Responsible Management and Design Practices for Defined Benefit Pension Plans

Under no circumstance should state and local government plan sponsors engage in pension contribution holidays or make insufficient contributions.

GFOA Advisories identify specific policies and procedures necessary to minimize a government’s exposure to potential loss in connection with its financial management activities. It is not to be interpreted as GFOA sanctioning the underlying activity that gives rise to the exposure.

State and local governmental defined benefit pension plans are the cornerstone of public employee retirement and require systematic, sound management of their benefits structure, their funding, and their investments. However, certain inappropriate practices can jeopardize the sound management of these plans, undermine their funded positions and ultimately impose burdens on future taxpayers and stakeholders. (For more information, see the GFOA'’s Best Practice on Developing a Policy for Retirement Plan Design Options.)

GFOA recommends that under no circumstance should state and local government plan sponsors engage in pension contribution holidays or make insufficient contributions. When employers skip an actuarially required contribution or make a smaller payment than required, they defer that cost to the future and jeopardize the long-term funding of the plan. When governing bodies arbitrarily reduce contributions to a plan, the resulting systemic underfunding ensures future financial shortfalls and places the burden for that shortfall on future taxpayers. These types of funding decisions compound future funding problems and are, in many instances, a leading cause of funding shortfalls.1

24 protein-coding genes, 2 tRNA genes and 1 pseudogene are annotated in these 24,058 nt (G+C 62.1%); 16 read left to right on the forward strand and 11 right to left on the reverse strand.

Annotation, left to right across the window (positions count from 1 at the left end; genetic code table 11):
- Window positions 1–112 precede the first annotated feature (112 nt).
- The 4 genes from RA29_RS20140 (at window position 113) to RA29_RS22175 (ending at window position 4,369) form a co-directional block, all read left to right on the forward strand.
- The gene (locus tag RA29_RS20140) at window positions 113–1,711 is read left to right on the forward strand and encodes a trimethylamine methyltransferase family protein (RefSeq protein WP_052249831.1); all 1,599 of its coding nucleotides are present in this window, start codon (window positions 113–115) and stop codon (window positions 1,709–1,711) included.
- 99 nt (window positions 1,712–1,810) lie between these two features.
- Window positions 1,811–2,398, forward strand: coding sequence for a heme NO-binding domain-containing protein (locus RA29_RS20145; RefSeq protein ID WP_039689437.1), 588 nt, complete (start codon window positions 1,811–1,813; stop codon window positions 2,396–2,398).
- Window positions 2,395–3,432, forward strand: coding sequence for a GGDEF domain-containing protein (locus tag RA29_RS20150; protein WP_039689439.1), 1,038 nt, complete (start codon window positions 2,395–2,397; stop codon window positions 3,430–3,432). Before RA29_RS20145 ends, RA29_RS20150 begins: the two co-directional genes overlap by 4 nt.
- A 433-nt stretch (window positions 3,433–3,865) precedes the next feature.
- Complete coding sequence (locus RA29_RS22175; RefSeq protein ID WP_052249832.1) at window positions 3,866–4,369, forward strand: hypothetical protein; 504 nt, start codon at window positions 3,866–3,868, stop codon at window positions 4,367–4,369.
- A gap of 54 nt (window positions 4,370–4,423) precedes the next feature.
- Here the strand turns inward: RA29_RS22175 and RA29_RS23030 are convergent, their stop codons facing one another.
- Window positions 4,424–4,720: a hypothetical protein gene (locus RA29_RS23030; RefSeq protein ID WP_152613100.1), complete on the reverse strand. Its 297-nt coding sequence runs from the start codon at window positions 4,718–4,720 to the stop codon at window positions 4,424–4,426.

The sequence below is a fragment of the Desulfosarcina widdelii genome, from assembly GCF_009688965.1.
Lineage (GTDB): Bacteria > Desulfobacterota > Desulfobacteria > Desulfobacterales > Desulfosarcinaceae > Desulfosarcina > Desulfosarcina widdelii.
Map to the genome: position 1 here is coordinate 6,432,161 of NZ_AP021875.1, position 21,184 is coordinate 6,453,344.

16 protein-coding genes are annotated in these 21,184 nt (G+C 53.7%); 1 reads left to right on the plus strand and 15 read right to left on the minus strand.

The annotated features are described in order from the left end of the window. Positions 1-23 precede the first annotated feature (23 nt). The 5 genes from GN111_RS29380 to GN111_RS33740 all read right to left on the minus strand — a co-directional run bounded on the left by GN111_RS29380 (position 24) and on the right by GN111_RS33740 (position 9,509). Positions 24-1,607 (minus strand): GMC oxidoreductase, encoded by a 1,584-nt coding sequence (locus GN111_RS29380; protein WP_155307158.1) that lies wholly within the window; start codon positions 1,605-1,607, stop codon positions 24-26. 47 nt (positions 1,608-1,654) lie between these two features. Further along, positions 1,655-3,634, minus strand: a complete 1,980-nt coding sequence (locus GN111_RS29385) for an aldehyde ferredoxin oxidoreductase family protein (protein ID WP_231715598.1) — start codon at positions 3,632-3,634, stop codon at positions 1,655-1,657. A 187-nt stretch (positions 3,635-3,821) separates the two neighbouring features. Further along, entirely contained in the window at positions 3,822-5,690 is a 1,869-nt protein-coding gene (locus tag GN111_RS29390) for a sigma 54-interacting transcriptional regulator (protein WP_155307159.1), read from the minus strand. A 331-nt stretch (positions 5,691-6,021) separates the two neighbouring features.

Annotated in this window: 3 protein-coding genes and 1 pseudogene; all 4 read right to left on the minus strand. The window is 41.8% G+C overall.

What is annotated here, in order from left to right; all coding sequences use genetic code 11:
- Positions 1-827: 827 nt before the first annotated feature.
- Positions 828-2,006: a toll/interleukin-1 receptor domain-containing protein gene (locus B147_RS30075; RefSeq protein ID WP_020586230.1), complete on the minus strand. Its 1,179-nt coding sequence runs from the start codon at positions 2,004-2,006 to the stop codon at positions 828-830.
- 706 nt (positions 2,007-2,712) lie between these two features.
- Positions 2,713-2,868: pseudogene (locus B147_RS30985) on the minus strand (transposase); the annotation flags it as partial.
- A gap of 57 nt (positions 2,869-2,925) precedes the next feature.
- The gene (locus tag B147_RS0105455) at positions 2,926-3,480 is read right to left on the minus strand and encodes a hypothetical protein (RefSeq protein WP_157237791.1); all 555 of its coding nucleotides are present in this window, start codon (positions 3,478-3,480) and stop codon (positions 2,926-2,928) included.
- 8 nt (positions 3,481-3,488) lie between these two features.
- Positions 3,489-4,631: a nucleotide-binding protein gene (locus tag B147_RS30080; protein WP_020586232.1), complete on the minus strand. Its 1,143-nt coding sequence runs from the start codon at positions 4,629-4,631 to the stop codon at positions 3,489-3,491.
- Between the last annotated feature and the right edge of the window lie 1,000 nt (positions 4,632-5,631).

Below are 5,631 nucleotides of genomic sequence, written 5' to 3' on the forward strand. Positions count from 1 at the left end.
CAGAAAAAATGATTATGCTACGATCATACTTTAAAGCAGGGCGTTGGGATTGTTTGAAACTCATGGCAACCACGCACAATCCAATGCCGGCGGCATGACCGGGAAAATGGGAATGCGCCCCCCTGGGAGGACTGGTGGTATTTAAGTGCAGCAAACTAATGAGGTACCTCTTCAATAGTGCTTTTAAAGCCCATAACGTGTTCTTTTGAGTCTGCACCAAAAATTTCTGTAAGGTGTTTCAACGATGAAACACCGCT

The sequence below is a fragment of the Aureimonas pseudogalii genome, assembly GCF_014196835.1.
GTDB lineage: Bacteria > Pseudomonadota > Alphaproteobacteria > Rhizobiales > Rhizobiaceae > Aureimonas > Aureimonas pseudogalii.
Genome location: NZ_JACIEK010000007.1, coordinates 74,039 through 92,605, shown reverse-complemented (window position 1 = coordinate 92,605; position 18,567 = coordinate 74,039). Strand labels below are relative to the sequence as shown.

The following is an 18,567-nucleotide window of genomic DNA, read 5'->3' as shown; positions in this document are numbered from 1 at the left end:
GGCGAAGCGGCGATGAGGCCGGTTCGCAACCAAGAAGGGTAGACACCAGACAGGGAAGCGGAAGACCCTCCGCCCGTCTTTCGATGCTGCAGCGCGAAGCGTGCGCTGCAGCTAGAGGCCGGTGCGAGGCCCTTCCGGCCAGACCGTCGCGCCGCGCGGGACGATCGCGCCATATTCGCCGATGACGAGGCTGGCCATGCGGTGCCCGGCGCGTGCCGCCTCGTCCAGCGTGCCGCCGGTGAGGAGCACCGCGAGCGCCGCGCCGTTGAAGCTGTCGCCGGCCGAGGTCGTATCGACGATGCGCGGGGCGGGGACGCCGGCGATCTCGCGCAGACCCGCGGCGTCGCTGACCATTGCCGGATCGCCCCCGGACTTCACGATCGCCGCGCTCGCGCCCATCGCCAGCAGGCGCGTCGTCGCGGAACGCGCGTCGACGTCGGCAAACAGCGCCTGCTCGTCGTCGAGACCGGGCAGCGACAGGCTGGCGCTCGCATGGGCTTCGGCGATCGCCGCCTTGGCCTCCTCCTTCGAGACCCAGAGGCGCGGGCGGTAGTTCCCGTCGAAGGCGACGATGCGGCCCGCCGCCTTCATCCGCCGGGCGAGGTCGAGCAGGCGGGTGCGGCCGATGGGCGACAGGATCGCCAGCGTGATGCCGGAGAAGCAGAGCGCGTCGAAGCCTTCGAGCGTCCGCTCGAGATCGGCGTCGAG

GFOA further recommends that state and local government plan sponsors use great caution if engaging in the following practices:

  1. Spiking of final pensionable compensation. A pension formula that allows extraordinary income to be included in the base salary on which pensions are based may result in inequitable distribution of benefits and hidden costs, and potentially cause a public perception of impropriety.2
  2. Sustainable full-retirement ages. With increased life expectancy, plan sponsors must reevaluate their normal retirement ages and the availability of early, unreduced retirement options, and make appropriate adjustments to ensure the sustainability of the plan. For example, the normal eligibility age for federal Social Security benefits has already been increased from 65 to 67 and may increase even more to reflect increased longevity. Public employers have begun to adjust their plans’ retirement ages upward to reflect known demographic changes. More plan sponsors need to assess the public policy and cost management reasons for making retirement age changes.
  3. Retroactive benefits increases. When pension plan sponsors provide retroactive benefits to active employees, the result is an immediate increase in the existing liabilities of the plan. These benefits, related to past service, have not been funded by prior employer or employee contributions. The presumption that a short-term, marketdriven asset surplus makes such benefit enhancements affordable is almost always a critical error that can result in significant underfunding.